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  • Spiral Nautilus 1 Centavo Timor Authentic Coin Money for Jewelry and Craft Making
  • Spiral Nautilus 1 Centavo Timor Authentic Coin Money for Jewelry and Craft Making
  • Spiral Nautilus 1 Centavo Timor Authentic Coin Money for Jewelry and Craft Making
  • Spiral Nautilus 1 Centavo Timor Authentic Coin Money for Jewelry and Craft Making
  • Spiral Nautilus 1 Centavo Timor Authentic Coin Money for Jewelry and Craft Making
  • Spiral Nautilus 1 Centavo Timor Authentic Coin Money for Jewelry and Craft Making
  • Spiral Nautilus 1 Centavo Timor Authentic Coin Money for Jewelry and Craft Making
  • Spiral Nautilus 1 Centavo Timor Authentic Coin Money for Jewelry and Craft Making
  • Spiral Nautilus 1 Centavo Timor Authentic Coin Money for Jewelry and Craft Making
  • Spiral Nautilus 1 Centavo Timor Authentic Coin Money for Jewelry and Craft Making
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Spiral Nautilus 1 Centavo Timor Authentic Coin Money for Jewelry and Craft Making

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Spiral Nautilus 1 Centavo Timor Authentic Coin Money for Jewelry and Craft Making

Obverse: Nautilus above date
Lettering: REPÚBLICA DEMOCRÁTICA DE TIMOR-LESTE

Reverse:Denomination
Below: Kaibauk representation (Crescent Ornamentation)
Circle: Tais pattern along border

Lettering: 1 centavo

Comments
Kaibauk (Crescent Ornamentation) represents the moon, and is one of the symbols of power normally used by Timorese men

Features
Issuer Timor-Leste
Period Republic (2002-date)
Type Standard circulation coin
Years 2003-2012
Value 1 Centavo (0.01)
Currency US dollar (2003-date)
Composition Nickel clad steel
Weight 3.1 g
Diameter 17 mm
Thickness 2.15 mm
Shape Round
Technique Milled
Orientation Medal alignment ↑↑
Demonetized Yes
Number N# 6196
References KM# 1

Wikipedia:
The nautilus (from the Latin form of the original Ancient Greek: ναυτίλος, 'sailor') is a pelagic marine mollusc of the cephalopod family Nautilidae.

Nautilidae, both extant and extinct, are characterized by involute or more or less convolute shells that are generally smooth, with compressed or depressed whorl sections, straight to sinuous sutures, and a tubular, generally central siphuncle.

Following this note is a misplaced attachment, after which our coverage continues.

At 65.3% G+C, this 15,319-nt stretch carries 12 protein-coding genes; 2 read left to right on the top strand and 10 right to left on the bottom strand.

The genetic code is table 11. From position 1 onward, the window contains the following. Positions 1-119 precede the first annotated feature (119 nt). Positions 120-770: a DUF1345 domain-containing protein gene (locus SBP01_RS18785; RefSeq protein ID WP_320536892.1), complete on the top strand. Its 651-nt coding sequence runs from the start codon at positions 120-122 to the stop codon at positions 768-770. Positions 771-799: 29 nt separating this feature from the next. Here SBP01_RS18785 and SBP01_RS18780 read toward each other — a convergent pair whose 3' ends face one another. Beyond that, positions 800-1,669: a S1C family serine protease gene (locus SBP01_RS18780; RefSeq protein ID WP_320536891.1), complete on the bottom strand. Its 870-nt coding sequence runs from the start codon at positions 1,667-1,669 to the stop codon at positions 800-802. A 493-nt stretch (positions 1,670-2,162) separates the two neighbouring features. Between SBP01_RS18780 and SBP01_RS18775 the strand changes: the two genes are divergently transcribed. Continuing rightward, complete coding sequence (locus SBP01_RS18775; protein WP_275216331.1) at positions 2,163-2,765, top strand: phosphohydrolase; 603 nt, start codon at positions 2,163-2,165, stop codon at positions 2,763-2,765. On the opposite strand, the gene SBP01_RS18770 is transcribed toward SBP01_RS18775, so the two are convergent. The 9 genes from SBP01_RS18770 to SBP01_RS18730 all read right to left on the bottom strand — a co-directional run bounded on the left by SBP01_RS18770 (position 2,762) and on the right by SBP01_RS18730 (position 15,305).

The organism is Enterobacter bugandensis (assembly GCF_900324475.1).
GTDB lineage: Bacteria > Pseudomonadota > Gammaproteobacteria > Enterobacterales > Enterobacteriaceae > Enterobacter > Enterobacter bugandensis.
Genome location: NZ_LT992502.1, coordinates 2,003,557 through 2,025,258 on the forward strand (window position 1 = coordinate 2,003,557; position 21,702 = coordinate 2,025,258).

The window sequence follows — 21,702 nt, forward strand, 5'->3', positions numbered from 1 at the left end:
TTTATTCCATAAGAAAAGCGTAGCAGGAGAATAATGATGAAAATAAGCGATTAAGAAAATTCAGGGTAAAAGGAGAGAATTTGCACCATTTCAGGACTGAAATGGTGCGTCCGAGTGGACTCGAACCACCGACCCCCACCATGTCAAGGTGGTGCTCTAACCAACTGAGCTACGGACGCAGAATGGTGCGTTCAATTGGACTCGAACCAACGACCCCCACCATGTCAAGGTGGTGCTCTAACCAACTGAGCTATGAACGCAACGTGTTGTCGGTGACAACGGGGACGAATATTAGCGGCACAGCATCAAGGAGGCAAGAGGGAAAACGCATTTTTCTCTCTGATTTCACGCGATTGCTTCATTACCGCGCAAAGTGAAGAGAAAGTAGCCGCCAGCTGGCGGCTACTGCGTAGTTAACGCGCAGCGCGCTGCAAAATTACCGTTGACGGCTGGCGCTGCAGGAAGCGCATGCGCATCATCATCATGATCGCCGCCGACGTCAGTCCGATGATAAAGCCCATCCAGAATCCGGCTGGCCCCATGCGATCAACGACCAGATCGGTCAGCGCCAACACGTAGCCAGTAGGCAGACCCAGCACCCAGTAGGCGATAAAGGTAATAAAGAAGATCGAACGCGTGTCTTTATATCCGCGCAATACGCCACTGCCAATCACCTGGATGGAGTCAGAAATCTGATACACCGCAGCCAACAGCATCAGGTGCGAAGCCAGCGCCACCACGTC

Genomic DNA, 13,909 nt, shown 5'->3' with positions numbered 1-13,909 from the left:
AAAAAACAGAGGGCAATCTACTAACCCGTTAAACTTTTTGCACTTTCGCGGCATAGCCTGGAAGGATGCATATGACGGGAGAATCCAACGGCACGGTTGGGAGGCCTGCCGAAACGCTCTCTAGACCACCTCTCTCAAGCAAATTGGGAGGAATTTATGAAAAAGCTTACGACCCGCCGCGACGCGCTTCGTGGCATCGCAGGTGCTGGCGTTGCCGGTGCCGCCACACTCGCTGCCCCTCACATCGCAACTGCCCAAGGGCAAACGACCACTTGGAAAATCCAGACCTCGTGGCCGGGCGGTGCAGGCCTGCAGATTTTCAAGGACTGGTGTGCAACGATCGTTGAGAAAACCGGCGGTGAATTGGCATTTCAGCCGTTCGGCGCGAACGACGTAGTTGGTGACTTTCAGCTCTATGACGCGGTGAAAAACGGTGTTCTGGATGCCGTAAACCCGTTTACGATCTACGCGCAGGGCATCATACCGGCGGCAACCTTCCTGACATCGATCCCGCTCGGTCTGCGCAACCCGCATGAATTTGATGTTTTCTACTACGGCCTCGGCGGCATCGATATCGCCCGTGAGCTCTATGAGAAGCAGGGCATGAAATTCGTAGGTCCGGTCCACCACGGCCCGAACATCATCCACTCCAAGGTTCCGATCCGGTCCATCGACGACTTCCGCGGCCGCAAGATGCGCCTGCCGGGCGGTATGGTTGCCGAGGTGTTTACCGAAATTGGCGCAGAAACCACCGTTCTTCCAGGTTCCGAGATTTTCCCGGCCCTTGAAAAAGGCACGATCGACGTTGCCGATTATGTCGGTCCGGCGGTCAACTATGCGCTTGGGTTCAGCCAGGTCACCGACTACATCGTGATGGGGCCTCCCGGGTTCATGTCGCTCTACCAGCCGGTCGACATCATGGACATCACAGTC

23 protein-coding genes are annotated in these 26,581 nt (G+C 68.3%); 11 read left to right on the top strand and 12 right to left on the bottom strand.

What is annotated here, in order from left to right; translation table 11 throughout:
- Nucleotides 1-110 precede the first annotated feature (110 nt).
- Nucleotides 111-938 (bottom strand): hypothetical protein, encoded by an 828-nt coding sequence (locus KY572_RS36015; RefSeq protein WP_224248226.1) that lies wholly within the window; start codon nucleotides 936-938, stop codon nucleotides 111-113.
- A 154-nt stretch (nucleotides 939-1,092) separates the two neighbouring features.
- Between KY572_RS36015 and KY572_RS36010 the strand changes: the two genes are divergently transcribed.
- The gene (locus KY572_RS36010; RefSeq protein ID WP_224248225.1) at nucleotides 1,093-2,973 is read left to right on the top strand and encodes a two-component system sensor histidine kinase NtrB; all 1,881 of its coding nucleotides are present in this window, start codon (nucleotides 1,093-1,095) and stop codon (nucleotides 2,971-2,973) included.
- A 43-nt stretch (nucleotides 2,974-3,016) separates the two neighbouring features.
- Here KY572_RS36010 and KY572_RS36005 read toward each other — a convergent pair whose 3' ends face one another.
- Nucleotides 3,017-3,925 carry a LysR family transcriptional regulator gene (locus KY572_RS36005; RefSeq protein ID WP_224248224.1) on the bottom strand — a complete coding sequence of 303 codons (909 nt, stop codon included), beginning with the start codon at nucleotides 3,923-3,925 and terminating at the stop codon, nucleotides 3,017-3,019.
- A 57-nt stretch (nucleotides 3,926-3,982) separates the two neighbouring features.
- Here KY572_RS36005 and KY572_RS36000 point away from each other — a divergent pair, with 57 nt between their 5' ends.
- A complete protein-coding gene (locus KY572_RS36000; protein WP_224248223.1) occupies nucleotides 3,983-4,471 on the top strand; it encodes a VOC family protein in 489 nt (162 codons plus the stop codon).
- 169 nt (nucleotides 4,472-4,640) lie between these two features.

The word nautilus is derived from the Greek ναυτίλος nautílos and originally referred to the paper nautiluses of the genus Argonauta, which are actually octopuses. The word nautílos literally means "sailor", as paper nautiluses were thought to use two of their arms as sails.

Nautilus are collected or fished for sale as live animals or to carve the shells for souvenirs and collectibles, not for just the shape of their shells, but also the nacreous inner shell layer, which is used as a pearl substitute. Nautilus shells were popular items in the Renaissance and Baroque cabinet of curiosities and were often mounted by goldsmiths on a thin stem to make extravagant nautilus shell cups. The low fecundity, late maturity, long gestation period and long life-span of nautiluses suggest that these species are vulnerable to over-exploitation and demand for the ornamental shell is causing population declines. The threats from trade in these shells has led to countries such as Indonesia legally protecting the chambered nautilus with fines of up to US$8,500 and/or 5 years in prison for trading in this species. Despite their legal protection, these shells were reported to be openly sold at tourist areas in Bali as of 2014. The continued trade of these animals has led to a call for increased protection and in 2016 all species in Family Nautilidae were added to CITES Appendix II, regulating international trade.